“What’s the point of going to school if you can’t work?” »: Confidences of Afghan women in a beauty salon in Kandahar

Par Ghazal Golshiri

Posted at 10:15 a.m. yesterday, updated at 11:19 a.m.

In Kandahar, arguably even more than in the rest of Afghanistan, women are largely absent from public space and life. Their “visible” existence has not changed much since the Taliban took control of the country. The few Afghan women who go out in public pass like ghosts, wrapped in dusty, pastel-colored burqas. To see and hear them, the possibilities are few. But behind the metal door of the Zaiwar beauty salon, located in the popular Bargah district, once in the basement, the women’s veil falls and their speech is released. In a din of cries and Indian music, they are about fifty, on this Thursday, the beginning of the weekend. To make your way through this compact crowd, you have to elbow your way.

The owner of the salon, also called Zaiwar, is a confident woman with a dense look. Born in Iran, she learned the trade of beautician with her mother. She is the only one in the living room to proudly show off botoxed lips and a retouched nose. “I did it in Iran”, slips this 28 year old woman. She resumed work a few weeks ago, after a month-long hiatus, following the passage of the whole country into Taliban hands on August 15. ” I was scared “, Zaiwar slips. She nevertheless reopened her living room. Her husband, a dried fruit seller, could not provide for the needs of their five family members on his own.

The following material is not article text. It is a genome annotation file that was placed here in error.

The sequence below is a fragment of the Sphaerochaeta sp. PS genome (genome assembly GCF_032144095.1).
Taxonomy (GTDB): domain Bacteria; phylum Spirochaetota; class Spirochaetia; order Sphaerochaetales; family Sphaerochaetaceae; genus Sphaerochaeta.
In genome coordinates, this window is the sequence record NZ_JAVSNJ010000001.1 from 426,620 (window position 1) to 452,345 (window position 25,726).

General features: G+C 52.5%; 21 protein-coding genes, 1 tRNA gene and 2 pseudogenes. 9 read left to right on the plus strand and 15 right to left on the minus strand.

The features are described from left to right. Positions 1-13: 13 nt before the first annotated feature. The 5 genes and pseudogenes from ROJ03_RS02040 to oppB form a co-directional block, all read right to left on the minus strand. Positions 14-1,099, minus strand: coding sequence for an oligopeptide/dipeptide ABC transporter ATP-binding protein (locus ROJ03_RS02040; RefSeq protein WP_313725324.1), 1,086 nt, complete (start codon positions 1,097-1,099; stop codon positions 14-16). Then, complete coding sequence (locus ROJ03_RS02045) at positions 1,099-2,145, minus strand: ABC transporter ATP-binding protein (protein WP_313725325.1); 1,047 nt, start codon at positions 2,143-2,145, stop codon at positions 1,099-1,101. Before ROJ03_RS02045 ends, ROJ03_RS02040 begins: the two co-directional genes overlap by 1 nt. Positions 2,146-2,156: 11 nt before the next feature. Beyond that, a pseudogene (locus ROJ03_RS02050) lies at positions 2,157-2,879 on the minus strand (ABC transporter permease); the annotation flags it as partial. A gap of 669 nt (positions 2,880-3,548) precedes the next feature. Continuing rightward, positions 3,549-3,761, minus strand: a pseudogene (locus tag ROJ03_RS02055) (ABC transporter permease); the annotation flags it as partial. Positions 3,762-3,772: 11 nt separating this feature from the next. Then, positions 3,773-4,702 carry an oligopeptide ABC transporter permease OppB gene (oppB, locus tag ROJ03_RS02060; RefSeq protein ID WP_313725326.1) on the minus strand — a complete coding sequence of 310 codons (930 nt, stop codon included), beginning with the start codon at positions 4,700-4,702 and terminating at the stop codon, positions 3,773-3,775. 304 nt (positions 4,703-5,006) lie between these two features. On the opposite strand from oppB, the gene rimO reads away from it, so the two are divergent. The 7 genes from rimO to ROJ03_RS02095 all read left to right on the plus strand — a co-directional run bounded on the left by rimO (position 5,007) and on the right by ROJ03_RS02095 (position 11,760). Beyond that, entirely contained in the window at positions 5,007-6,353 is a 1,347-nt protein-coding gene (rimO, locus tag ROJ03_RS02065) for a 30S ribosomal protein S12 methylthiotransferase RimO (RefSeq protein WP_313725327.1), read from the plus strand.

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Zaiwar took down the large posters that adorned the walls of his business, showing women without veils and make-up, and put them in an inconspicuous room. “So that the Taliban do not see them if they break in here”, she says. When they came to power, she who wore tight pants under her burqa no longer had anything to dress. “I bought myself some Punjabis, loose and traditional pants”, slips this woman, all of whose brothers and sisters have gone to Germany. “They called me today. They were crying and begging me to come and join them, because of the security situation ”, explains the beautician, as she covers a client’s face with pale foundation before applying false eyelashes. She is invited to a wedding the same evening.

” I want to scream “

Zaiwar’s family, like all the women met in this beauty salon, are all the more worried that on October 15, a suicide attack took place a few dozen meters away, in a mosque. That day, a Friday, the salon was closed. But several of his acquaintances were injured. The attack, which killed 47 people, was claimed by the Islamic State organization, enemy and rival of the Taliban, very active since their seizure of power.

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“What’s the point of going to school if you can’t work?” »: Confidences of Afghan women in a beauty salon in Kandahar

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